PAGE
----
A downward trend can be seen in the scatter plot and the line of best fit further illustrates this. GPD and TPD have a correlation score of -0.34 which associates the relationship with a slightly negative trend. Following the logic from the matrix on the left this supports the fact that a team’s opponent will affect their pace during the game. Instead of an opponent having to keep up with a team or being forced to play their style, team’s are more likely to adapt to their opponent’s playing style when going up against them. I was curious to see how this related to the groups of teams I created and aimed to answer if faster teams had a stronger impact on opponent’s pace than slower teams.
The table below shows the average Game Pace Difference for each group against each group.
The averages are consistent with the findings from the scatter plot. Faster opponents increase the pace of the team they are playing and Slower teams decrease the pace. Slow and Slower teams have a larger difference in game pace than Fast and Faster teams, showing that slower teams have a stronger impact. I found this interesting because I originally thought Faster teams would have a stronger impact due to the large gap in pace between Faster teams and the rest of the league. However, this makes sense because of the natural flow of the game; a slower team is more likely to hold on to the ball and maintain a full possession versus a faster team that is more likely to shoot quicker, leading to a change in possession. In addition to decreasing the opportunities to change possession by playing a slowed down and methodical offense, the time of possession for the faster team also decreases. Therefore the faster team is prohibited from taking more shots on offense and possibly turning the ball over. I also found it interesting that Faster teams played slightly slower than average against Fast teams. It shows just how much faster they played than other teams, all other groups caused them to play below their season average as faster teams tried to match the pace of their opponent.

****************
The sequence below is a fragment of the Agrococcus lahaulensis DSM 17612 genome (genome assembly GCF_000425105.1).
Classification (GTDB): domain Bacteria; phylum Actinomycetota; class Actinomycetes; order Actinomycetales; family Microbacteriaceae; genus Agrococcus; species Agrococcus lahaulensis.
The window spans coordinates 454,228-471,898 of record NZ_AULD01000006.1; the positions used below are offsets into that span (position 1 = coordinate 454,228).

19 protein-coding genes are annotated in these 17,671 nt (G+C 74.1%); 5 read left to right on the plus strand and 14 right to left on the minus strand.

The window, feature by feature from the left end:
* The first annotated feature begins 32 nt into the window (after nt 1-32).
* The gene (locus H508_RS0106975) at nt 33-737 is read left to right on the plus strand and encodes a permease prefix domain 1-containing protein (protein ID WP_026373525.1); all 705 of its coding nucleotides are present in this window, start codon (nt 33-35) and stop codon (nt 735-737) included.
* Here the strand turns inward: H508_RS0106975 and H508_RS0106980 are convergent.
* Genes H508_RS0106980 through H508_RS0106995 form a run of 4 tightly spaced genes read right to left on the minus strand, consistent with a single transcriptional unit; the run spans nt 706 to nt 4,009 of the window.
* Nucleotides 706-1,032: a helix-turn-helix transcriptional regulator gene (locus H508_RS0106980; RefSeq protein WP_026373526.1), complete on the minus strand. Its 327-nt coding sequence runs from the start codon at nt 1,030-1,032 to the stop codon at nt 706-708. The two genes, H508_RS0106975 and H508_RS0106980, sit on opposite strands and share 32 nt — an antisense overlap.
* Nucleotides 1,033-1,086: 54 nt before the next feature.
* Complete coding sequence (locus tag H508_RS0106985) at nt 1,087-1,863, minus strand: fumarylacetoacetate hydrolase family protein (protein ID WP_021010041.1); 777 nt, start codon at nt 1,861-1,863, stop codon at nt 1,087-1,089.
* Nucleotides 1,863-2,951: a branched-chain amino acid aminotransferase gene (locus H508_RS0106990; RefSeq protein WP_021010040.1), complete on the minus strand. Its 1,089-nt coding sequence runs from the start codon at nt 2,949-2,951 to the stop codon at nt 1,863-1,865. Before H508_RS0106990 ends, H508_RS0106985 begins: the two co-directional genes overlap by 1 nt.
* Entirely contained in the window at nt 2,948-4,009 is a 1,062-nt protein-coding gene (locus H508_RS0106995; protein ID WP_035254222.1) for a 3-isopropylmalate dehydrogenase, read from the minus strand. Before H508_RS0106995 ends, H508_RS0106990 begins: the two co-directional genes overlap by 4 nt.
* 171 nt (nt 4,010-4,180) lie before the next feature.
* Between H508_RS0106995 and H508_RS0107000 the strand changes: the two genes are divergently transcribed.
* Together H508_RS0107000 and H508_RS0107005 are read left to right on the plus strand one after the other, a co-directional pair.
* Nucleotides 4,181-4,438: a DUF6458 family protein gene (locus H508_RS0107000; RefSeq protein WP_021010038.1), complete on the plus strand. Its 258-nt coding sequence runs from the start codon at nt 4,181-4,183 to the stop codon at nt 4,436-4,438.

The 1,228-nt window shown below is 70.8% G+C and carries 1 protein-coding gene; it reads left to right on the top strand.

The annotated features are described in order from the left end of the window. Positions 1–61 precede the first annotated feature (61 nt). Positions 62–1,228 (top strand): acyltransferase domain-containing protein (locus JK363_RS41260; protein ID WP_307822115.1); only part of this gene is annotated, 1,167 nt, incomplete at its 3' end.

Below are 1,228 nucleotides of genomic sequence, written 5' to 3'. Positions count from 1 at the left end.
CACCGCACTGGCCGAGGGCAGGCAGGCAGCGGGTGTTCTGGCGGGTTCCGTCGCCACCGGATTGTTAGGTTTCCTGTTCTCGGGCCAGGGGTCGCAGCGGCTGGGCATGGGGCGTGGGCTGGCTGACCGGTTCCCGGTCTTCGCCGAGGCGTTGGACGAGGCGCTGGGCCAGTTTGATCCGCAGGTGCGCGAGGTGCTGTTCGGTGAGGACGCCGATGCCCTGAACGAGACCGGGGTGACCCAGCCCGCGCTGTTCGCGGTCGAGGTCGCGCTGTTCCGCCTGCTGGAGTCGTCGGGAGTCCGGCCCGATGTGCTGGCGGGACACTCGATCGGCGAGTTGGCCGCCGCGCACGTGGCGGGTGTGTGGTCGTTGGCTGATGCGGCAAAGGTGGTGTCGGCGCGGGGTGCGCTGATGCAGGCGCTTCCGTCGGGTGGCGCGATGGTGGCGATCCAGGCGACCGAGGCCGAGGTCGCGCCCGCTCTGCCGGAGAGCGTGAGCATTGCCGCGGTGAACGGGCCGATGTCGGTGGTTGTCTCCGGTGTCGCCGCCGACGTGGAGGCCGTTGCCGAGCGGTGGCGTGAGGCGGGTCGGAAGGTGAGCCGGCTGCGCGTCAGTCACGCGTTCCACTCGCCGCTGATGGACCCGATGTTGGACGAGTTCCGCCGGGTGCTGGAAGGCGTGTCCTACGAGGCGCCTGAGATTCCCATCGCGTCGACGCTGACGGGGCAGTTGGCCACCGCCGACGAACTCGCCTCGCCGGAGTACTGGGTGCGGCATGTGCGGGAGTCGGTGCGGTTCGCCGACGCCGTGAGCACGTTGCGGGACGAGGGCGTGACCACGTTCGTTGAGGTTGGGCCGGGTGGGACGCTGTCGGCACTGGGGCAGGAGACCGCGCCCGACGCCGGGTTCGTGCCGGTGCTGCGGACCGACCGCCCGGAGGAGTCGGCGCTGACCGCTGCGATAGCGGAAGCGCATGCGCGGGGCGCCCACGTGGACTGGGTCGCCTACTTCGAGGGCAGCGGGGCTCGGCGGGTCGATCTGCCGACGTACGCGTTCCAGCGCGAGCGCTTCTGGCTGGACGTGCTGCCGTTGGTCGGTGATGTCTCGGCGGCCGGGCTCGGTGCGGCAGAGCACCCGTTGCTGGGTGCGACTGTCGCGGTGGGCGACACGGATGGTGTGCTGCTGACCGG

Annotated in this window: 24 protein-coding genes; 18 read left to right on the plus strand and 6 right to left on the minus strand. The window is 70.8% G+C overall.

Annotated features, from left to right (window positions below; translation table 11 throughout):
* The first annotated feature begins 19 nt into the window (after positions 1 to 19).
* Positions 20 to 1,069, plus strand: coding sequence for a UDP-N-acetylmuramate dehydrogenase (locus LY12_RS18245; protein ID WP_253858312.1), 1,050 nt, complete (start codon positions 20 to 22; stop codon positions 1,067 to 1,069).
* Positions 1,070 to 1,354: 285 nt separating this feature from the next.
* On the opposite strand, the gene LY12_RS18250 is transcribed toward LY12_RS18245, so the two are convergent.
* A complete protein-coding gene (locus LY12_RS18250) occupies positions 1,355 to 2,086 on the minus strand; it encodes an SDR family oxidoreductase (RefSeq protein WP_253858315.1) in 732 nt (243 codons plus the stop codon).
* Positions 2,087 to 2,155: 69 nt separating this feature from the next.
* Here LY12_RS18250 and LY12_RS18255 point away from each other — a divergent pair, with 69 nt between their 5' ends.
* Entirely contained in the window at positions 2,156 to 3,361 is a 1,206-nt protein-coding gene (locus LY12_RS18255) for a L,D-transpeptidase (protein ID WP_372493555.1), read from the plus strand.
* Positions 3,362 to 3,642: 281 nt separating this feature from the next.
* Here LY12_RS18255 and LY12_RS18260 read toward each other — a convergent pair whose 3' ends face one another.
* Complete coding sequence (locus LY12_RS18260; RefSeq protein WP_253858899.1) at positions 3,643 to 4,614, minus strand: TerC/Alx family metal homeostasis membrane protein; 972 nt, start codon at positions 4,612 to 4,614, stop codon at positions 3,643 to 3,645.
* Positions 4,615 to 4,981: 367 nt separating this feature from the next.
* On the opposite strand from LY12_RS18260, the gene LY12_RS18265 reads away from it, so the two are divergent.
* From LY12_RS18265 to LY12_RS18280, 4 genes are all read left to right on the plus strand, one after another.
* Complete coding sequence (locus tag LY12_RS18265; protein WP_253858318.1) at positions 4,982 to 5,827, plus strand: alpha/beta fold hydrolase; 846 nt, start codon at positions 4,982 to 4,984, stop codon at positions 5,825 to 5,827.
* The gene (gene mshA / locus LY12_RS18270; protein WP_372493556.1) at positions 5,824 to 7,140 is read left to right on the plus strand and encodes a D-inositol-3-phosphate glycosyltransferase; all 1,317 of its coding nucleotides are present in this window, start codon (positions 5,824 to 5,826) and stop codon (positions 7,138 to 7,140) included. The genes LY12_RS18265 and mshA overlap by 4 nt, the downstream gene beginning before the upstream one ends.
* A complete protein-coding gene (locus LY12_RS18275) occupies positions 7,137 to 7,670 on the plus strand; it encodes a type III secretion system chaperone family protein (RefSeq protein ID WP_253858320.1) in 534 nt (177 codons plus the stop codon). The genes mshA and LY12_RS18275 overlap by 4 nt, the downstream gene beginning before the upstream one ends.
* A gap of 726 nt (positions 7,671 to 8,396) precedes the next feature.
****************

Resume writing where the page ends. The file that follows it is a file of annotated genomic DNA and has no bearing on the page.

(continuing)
There are many reasons as to why a team’s pace varies from game to game and I believe this analysis is a great starting place to further examine how team’s not only change their tempo, but other aspects of their playing style as well. I always figured that a team would plan to completely overpower their opponent in every aspect of the game in their efforts to win but, the fact that a team’s pace is affected by their opponent’s implies that teams prepare to handle their opponent’s strength, instead of trying to exploit every weakness. By following along with this idea and utilizing this method of analysis, new paths to victory can be found that will change the way teams plan to conquer their opponents.